Pearl Drummers Forum - Powered by vBulletin

Page 6 of 12 FirstFirst ... 2345678910 ... LastLast
Results 61 to 72 of 139
  1. Vintage 1968

    Join Date
    Aug 2003
    Location
    BIRMINGHAM, AL
    Posts
    7,839

    Default

    Quote Originally Posted by HammerHand3434
    Awsome Kit Dudme....I absolutely love it! my kit is set up similar to that now (with my 2 bass drums) I just haven't gotten new pics taken yet. Anyways rock on!
    Thanks HammerHand! I was checking out your cool setup just today.
    You know, half my set is sitting in a basement in Horsepasture at the moment...... Until Chirstmas at least. I always take half my set up on Thanksgiving to jam with my brother (he lives in Northern VA) and leave it until Chirstmas.

  2. Registered User

    Join Date
    Nov 2003
    Location
    Sarasota, FL
    Posts
    7,360

    Default

    Those are huge drums.
    I taught Tiger everything he knows...except for golf.

    xbox live gamertag: darqwing duq
    ADD ME :D

  3. Vintage 1968

    Join Date
    Aug 2003
    Location
    BIRMINGHAM, AL
    Posts
    7,839

    Default

    Quote Originally Posted by punkrockdrummer
    Those are huge drums.
    Thanks, prd!
    You know, at the moment I'm playing the same setup you have, minus one of the floor toms. I've got a single bass and my 10, 12 & 16 toms up at the moment. It's a pretty cool setup really.
    I think yours look better, though.
    Last edited by dudme; 12-02-2004 at 10:24 PM.

  4. Burning Up.

    Join Date
    Feb 2004
    Location
    Arkham, MA.
    Posts
    3,927

    Default

    Quote Originally Posted by dudme
    Thanks HammerHand! I was checking out your cool setup just today.
    You know, half my set is sitting in a basement in Horsepasture at the moment...... Until Chirstmas at least. I always take half my set up on Thanksgiving to jam with my brother (he lives in Northern VA) and leave it until Chirstmas.

    We've got some friends who live in Horsepasture. A guy, and his family my dad works with.

    man what a small world lol
    SONOR <> PAISTE <> AXIS

    FORCE 3005 AUTUMN FADE
    (Updated 04/17/08)


  5. Vintage 1968

    Join Date
    Aug 2003
    Location
    BIRMINGHAM, AL
    Posts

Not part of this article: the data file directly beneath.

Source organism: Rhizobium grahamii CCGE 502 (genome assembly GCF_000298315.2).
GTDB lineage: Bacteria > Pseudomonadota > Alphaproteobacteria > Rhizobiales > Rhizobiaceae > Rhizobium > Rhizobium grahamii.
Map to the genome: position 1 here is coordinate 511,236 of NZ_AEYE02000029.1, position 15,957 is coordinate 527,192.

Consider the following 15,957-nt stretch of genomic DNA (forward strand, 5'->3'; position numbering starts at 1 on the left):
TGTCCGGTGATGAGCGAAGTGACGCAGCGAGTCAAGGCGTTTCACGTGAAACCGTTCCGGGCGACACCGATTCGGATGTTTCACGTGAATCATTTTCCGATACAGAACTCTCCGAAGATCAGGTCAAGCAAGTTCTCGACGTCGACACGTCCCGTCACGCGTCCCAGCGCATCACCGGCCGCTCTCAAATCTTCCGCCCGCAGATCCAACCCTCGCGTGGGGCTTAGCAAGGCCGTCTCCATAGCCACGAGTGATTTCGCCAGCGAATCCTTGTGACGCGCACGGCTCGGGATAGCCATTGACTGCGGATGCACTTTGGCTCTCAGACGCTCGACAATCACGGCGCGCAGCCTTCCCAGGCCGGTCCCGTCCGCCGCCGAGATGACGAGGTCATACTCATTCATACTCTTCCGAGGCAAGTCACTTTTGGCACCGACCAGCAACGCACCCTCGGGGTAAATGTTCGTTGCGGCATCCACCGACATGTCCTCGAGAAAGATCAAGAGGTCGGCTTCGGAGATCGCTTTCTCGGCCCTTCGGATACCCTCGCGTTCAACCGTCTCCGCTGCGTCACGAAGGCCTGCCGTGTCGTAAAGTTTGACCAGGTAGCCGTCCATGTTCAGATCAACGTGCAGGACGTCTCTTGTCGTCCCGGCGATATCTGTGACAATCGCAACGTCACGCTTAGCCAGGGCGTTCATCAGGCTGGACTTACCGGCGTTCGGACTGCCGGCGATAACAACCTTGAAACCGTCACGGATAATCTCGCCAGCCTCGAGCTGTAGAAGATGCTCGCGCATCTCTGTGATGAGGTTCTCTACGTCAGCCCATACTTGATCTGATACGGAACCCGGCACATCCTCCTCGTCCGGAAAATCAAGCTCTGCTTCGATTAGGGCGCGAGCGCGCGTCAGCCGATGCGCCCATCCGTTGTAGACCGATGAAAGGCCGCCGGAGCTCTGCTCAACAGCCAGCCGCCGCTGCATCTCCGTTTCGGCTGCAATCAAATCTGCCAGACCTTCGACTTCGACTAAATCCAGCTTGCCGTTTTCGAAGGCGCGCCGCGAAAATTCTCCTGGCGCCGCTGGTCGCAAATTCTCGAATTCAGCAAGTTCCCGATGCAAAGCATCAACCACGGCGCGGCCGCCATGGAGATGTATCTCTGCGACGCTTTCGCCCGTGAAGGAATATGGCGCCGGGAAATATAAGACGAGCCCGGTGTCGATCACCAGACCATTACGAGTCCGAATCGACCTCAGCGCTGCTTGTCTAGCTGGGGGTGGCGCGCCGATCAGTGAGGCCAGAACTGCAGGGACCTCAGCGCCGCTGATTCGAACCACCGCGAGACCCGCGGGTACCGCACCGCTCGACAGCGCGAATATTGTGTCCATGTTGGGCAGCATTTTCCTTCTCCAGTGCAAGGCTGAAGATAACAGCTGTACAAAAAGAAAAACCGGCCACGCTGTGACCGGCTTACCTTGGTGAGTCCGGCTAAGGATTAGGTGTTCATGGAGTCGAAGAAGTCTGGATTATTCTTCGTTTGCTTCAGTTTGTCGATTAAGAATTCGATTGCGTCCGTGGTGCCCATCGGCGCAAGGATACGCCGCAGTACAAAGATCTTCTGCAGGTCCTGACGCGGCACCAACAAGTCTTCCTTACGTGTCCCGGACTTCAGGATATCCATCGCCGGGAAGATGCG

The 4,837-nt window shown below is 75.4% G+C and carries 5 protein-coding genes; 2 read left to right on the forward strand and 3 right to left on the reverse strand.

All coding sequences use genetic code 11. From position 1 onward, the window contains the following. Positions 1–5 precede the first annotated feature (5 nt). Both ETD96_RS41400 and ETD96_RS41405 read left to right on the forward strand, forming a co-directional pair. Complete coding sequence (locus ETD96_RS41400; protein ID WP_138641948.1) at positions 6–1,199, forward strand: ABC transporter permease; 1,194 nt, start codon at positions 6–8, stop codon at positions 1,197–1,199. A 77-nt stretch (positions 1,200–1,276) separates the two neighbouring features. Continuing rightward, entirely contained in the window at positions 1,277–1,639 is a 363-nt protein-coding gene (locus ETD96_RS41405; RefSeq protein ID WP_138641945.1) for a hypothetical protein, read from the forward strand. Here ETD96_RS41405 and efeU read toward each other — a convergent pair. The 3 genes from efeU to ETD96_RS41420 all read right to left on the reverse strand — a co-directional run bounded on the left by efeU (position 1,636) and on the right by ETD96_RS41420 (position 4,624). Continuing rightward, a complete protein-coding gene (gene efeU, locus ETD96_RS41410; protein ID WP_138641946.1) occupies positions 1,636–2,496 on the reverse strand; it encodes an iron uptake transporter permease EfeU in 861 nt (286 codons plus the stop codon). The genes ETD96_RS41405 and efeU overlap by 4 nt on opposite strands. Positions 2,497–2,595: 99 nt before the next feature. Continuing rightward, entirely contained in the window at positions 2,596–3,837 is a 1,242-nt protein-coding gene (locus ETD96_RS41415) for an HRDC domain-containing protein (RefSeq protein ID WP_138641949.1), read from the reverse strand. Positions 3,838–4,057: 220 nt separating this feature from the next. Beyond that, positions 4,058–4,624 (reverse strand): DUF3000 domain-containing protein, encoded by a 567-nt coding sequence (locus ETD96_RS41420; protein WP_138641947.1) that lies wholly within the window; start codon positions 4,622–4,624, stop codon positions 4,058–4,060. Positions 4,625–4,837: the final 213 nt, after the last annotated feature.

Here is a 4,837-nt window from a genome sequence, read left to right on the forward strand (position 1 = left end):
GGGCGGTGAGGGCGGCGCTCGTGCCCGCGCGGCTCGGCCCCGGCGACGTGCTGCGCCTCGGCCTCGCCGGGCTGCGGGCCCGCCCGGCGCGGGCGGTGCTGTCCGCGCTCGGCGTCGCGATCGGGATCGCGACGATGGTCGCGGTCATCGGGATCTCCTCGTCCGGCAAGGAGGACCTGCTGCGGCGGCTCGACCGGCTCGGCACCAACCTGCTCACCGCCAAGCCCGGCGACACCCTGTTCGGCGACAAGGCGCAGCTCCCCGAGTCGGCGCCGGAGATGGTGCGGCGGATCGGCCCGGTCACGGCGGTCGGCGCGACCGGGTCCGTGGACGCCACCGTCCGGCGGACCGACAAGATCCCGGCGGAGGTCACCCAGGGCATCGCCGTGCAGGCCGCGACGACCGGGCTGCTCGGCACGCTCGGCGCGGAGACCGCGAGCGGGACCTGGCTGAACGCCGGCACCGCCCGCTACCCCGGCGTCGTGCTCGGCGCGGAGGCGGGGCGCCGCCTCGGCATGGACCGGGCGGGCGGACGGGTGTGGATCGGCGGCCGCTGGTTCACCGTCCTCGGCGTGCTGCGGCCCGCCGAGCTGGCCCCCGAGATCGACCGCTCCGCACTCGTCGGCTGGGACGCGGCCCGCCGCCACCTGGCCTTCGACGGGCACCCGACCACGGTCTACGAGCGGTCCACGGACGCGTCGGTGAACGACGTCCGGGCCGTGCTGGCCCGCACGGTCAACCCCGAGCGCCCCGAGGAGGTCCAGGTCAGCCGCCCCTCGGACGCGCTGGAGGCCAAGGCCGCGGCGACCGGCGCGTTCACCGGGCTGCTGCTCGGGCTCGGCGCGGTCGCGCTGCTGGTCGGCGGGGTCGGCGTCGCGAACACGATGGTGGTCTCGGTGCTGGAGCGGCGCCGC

7,839

    Default

    Quote Originally Posted by HammerHand3434
    We've got some friends who live in Horsepasture. A guy, and his family my dad works with.

    man what a small world lol
    Agreed.

  6. Death Blooms

    Join Date
    Apr 2004
    Location
    Evans,GA
    Posts
    147

    Default

    Quote Originally Posted by dudme
    Since my last thread in SHOW US YOUR KITS was before the Forum upgrade, all of the pictures got deleted out of it. So I figured that I would just repost the pics in a new thread instead of on page 4 of the old one.

    Kit Specs:
    1987 Pearl Export, Jet Black (Deep Force Series)

    Drum Sizes: Basses: 22x16 Toms: 10x8, 12x10, 13x11, 14x12, 16x16 floor
    Snares: 14x8 wood, 13x5.5 wood, 14x6 chrome

    Pedals: Pearl P880s (2)
    Roto Toms 6-8-10

    Cymbals:
    Zildjian: 15 Rock Hi-Hats, 21 Rock Ride, 18 Rock Crash, 16 Paper Thin, 16 Thin, 16 Medium Thin, 18 China Hi-Boy (not currently mounted)
    Wuhan: 10 Splash, 12 China, 18 China

    Latin Percussion:
    Jam Block Hi, Jam Block Low, Black Beauty Cowbell, Mambo Cowbell

    Heads: Evans Hydraulic Blues on the basses, Remo Pinstripes on the toms, Remo Powerstroke III on 14x8 snare (currently), Remo Fiberskyn head on 13x5.5 snare.

    OMFG Dude, That **** is awsome! I have a question... It might be stupid to you, and alot of other people, but why would you make a stand like that for your drums, is it for looks or Make sound different, or what ? Just wondering.
    It makes Everything stand out and just look so bad, i was just wondering if there was a purpose .....
    \m/ Keep rockin

  7. Delusions

    Join Date
    Jan 2005
    Location
    Libtardistan
    Posts
    11,298

    Thumbs down

    that's pretty kool...it reminds me of lars's old set only it's not a tama and it's not white with black hardware...but still kool though

  8. Reference Guru

    Join Date
    Mar 2005
    Location
    Charlotte,NC
    Posts
    22,387

    Default

    I see you have the famous "Tico Tilt" going on with that snare drum. I can't play like that, but if it works for you and Tico Torres, I am all for it.